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Hirschsprung's and therapeutic communication

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1Hirschsprung's and therapeutic communication Empty Hirschsprung's and therapeutic communication on Sun Dec 04, 2011 2:27 pm


I communicated with my patients in the most tactful and caring way possible for my approach. I use therapeutic communication with my patients at all times, but try to be extremely careful when establishing rapport in the beginning. I use open-end questions and a positive, caring approach to elicit my responses. I feel like the only problem I have with my communication techniques may be the use of the word “hun” or “sweety”. Being from the south it is incredibly hard to break the habit of referring to people with cute names such as these. I know that very seldom does anyone express that they don’t appreciate this approach, but part of being southern is not be confrontational. So, there could be people who take offense to being called names other than their own or “sir” or “maa’m”.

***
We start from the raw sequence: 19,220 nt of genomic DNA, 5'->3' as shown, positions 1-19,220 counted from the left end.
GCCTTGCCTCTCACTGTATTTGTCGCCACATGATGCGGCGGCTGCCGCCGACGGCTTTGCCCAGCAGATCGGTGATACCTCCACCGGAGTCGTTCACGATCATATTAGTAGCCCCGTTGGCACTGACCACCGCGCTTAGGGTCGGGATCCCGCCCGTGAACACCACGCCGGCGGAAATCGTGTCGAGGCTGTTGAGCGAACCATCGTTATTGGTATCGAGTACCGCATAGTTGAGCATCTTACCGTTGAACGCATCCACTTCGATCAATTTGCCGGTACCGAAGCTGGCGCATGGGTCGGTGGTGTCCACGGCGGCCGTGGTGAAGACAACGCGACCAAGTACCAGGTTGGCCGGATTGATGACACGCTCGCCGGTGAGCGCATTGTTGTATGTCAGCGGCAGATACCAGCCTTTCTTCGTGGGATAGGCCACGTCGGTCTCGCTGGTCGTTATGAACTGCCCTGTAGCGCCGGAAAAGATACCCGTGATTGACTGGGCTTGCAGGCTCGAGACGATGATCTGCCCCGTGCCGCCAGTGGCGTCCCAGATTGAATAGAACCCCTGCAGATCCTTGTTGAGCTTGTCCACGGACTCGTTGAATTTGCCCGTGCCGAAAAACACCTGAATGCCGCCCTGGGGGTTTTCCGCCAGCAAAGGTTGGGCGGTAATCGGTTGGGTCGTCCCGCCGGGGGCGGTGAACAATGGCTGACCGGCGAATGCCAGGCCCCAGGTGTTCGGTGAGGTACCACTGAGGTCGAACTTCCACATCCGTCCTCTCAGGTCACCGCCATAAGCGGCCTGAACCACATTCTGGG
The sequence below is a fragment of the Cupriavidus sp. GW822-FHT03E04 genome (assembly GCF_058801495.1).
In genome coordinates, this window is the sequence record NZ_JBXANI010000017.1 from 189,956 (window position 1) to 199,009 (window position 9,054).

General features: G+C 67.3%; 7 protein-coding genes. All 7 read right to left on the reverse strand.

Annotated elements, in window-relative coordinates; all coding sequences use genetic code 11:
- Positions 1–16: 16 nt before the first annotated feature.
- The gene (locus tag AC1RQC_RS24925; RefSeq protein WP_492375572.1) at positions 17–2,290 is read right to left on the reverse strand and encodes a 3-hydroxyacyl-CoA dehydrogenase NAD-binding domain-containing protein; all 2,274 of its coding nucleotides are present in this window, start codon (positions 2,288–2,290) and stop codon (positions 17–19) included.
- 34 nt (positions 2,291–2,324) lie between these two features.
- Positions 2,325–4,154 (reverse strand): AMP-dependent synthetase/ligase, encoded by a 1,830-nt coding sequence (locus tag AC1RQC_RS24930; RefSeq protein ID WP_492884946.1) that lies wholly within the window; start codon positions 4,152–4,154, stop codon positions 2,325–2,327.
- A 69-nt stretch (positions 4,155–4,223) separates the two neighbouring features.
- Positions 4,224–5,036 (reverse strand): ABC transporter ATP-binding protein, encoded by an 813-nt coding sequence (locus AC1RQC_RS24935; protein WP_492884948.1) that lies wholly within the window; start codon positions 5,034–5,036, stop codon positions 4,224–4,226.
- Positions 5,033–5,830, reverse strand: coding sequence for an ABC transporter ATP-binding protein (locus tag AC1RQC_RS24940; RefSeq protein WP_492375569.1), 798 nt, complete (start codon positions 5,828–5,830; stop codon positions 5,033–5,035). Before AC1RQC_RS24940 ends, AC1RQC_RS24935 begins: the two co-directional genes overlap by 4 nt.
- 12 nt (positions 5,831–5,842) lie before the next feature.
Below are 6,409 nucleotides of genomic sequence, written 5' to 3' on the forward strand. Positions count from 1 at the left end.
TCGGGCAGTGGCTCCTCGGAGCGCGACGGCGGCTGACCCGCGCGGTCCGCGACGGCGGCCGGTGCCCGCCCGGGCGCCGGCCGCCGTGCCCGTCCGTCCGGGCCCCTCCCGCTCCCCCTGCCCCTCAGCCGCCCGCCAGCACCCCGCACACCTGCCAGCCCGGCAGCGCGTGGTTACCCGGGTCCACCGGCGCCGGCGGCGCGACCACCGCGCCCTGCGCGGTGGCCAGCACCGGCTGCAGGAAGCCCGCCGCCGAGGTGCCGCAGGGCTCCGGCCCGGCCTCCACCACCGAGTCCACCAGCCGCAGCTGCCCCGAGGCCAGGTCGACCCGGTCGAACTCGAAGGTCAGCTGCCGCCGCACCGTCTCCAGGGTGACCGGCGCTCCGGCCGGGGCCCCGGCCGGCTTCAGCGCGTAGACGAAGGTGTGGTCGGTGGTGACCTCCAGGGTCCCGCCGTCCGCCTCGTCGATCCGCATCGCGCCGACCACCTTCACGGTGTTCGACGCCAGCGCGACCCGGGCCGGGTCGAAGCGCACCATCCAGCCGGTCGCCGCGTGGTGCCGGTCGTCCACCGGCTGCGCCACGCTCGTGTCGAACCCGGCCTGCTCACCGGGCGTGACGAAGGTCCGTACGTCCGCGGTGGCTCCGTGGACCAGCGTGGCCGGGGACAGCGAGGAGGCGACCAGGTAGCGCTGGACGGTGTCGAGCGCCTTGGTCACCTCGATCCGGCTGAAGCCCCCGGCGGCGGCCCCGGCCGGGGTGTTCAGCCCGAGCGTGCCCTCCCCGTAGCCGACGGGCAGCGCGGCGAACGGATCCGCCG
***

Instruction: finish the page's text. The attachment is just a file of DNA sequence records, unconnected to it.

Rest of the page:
One encounter I had with a patient that was not kind was an elderly gentlemen who had a mistrust for the healthcare system. Upon entering the room this man expressed that he did not care to have a student nurse and was very short with myself and the other nursing staff. After several attempts to establish rapport, I eventually backed off and gave the man his space. He would say things that were inappropriate and offensive to myself and other students. When it was determined that I would continue care for this gentlemen, I became very stern and stoic in my approach to his care. This actually fostered respect from the man and he complied with my commands for the rest of my clinical experience.

12 considerations for a patient with Hirschsprung’s disease:
1. X-ray
2. Rectal biopsy
3. Barium enema
Medical interventions and rationales
1. Initial-I.V hydration: This is to foster normal bowel function without the use of invasive treatments.
2. NG tube insertion: This is to prevent contents from entering the intestines and thus promoting bowel healing.
3. Surgery: The impaired portion of the bowel is removed and the healthy colon is then resected.
Preop surgical management
1. NPO
2. Preop teaching the procedure and expected outcomes
3. Encourage patient to express fears and anxiety related to procedure
Post-op surgical management
1. Administration of oral and IV antibiotics
2. Administer stool softeners
3. Semi Fowler’s to relieve dyspnea

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